This is actually a pretty sad, indeed rather squalid tale, but Scafaria plays it mostly for laughs, though there are certainly moments of drama. Much of the humor is of a fairly dark sort, though during the Moves sisterhood’s glory day there are some gleeful celebratory sequences, most notably a Christmas party at which the women exchange expensive gifts and have a splendid meal in a posh apartment. Scenes like this are often presented by Scafaria and her editor Kayla Emter in a montage of hyper-cut clips, and elsewhere too (as in the women’s raucous dressing-room interludes) the style is highly energetic, with Todd Banhazi’s cinematography in frequent jerky, hand-held mode.

That approach, of course, is especially appropriate in the dance numbers, especially Lopez’s initial—and quite spectacular—pole routine; set as it is among colorful strobe lights, loud music and screaming drunks, it gets things off to a rousing start.

But her onstage moves alone don’t distinguish Lopez’s performance. She makes Ramona a vibrant, defiant but flawed person whom you can appreciate for her determination even as you question many of her choices. Wu is more subdued, and as such a good counterpart to her, especially as their relationship goes south; and the other members of their sisterhood—especially Palmer and Reinhart, but also Cardi B and Lizzo—pull off both the outrageous and poignant sides of the characters. Mercedes Ruehl has a few good moments as the group’s quasi den mother, and Ho some as Destiny’s not-so-straitlaced grandma. Stiles, unfortunately, is merely impassive and dull. The men don’t fare even that well, mostly being portrayed as either crude, rude, blissfully blotto or, in the case of the cops toward the close, goofy.

There’s a great deal of visual flamboyance to the way Scafaria has chosen to tell the “Hustlers” story, and you can appreciate the vitality of its coarsely freewheeling approach; at the same time, the tonal shifts are jarring and unconvincing. Comparison with Andrew Brujalski’s “Support the Girls” from last year, a much smaller and more sensitive film about women exploited for men’s pleasure—this time at a “Hooters”-style roadhouse—suggests that for all its pizzazz and energy, “Hustlers” skims over the surface of what’s actually a pretty disturbing story. Of course, for many the picture’s wild-eyed combination of glitz and gleeful revenge will be enough.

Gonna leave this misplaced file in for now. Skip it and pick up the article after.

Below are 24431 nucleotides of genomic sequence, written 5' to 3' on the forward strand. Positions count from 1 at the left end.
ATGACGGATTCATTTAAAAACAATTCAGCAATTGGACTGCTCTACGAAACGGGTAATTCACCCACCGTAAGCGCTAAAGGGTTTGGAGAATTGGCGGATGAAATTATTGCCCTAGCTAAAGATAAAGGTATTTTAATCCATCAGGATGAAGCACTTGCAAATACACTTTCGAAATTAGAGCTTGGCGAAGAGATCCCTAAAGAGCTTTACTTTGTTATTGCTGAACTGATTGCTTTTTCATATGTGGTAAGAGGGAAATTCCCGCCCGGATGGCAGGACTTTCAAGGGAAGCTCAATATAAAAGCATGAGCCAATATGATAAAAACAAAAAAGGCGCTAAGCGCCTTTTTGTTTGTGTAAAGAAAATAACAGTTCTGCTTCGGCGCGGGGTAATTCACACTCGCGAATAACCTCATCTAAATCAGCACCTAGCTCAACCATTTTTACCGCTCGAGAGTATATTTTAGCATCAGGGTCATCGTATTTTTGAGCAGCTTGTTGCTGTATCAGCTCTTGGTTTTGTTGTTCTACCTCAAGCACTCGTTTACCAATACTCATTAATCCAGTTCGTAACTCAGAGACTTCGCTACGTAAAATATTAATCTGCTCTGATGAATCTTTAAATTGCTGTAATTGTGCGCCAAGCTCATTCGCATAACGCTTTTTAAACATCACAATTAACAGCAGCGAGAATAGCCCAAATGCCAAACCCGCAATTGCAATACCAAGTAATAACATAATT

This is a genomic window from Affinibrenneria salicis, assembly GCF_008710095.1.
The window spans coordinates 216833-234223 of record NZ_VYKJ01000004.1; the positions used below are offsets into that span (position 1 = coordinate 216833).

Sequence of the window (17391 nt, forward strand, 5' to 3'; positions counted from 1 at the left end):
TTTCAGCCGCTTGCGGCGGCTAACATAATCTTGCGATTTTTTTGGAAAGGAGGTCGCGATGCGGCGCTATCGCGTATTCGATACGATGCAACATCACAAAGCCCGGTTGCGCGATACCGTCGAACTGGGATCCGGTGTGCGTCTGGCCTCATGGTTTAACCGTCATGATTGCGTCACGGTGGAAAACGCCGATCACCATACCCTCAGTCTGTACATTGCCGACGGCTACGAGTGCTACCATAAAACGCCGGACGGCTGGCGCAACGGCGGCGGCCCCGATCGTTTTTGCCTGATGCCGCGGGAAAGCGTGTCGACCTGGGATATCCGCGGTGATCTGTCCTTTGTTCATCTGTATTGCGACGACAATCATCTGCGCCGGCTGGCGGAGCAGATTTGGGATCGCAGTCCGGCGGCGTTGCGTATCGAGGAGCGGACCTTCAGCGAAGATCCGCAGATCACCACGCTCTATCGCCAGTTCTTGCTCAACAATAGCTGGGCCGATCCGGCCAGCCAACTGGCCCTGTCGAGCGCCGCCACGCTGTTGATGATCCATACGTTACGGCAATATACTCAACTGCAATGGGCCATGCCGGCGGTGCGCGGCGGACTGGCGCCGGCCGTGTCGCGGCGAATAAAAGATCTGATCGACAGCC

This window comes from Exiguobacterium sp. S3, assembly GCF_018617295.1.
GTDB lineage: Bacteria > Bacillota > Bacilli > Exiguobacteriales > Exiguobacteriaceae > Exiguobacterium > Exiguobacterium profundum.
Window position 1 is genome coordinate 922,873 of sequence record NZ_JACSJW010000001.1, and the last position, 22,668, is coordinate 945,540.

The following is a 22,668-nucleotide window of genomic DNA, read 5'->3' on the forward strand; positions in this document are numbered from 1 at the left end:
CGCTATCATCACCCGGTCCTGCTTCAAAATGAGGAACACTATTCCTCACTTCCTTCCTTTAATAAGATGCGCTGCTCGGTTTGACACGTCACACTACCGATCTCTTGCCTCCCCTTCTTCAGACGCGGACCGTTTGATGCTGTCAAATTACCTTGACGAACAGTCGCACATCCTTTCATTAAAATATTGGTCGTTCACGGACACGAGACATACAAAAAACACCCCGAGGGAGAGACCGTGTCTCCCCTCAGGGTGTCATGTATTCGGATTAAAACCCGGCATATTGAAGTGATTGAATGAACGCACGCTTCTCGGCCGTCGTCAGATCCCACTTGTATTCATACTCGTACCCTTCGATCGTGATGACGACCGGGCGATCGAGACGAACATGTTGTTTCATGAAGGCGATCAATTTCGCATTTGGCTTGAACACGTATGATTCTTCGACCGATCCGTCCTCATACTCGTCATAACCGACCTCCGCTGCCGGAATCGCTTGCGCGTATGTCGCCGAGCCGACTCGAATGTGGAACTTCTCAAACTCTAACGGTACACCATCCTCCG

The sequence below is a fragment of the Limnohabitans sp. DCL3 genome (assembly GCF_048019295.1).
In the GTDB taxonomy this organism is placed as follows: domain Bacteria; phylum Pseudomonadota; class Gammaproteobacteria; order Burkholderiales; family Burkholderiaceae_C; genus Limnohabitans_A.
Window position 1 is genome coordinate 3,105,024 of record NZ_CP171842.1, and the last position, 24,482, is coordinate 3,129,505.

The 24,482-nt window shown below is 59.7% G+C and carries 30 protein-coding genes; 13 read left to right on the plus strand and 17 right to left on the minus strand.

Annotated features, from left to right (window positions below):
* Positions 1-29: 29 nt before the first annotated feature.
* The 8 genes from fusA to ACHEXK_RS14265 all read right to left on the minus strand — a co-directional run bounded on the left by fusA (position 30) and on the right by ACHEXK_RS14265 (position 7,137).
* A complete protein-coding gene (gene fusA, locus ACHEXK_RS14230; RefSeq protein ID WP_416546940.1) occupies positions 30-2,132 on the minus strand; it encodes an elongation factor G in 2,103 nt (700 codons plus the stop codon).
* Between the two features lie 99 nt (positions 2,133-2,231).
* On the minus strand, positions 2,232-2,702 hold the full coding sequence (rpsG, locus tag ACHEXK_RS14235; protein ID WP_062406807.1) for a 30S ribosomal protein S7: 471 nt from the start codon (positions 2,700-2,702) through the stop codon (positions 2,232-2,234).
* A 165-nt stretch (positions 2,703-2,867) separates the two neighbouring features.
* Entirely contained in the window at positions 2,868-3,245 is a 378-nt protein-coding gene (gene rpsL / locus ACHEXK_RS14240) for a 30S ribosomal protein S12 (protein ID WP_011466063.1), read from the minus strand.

Producer: Nina Jacobson and Brad Simpson
Director: John Crowley
Writer: Peter Straughan
Stars: Ansel Elgort, Oakes Fegley, Nicole Kidman, Jeffrey Wright, Finn Wolfhard, Aneurin Barnard, Luke Wilson, Sarah Paulson, Boyd Gaines, Luke Kleintank, Ryan Foust, Ashleigh Cummings, Willa Fitzgerald, Aimee Laurence, Carly Connors, Denis O’Hare, Austin Weyant, Collin Shea Schirrmacher, Nicky Torchia, Gordon Winarick, Jack DiFalco, Robert Joy, Peter Jacobson and Hailey Wist
Studio: Warner Bros. Pictures


Many bad movies have been made from good books—in fact, some argue that bad books actually make better movies that good ones do—but some extraordinary novels prove particularly tough nuts to crack for adapters precisely because they are so structurally intricate and thematically rich; their very literary density pushes up against the simplification the screen seems to demand, and the result is films that seem hopelessly shallow and confused reflections of their sources. One can only imagine, thank heaven, what hash might be made of a masterpiece of invention like “Pale Fire”—no one has had the impertinence to try—but recent misfires such as “Cloud Atlas” and “A Winter’s Tale” are cases in point.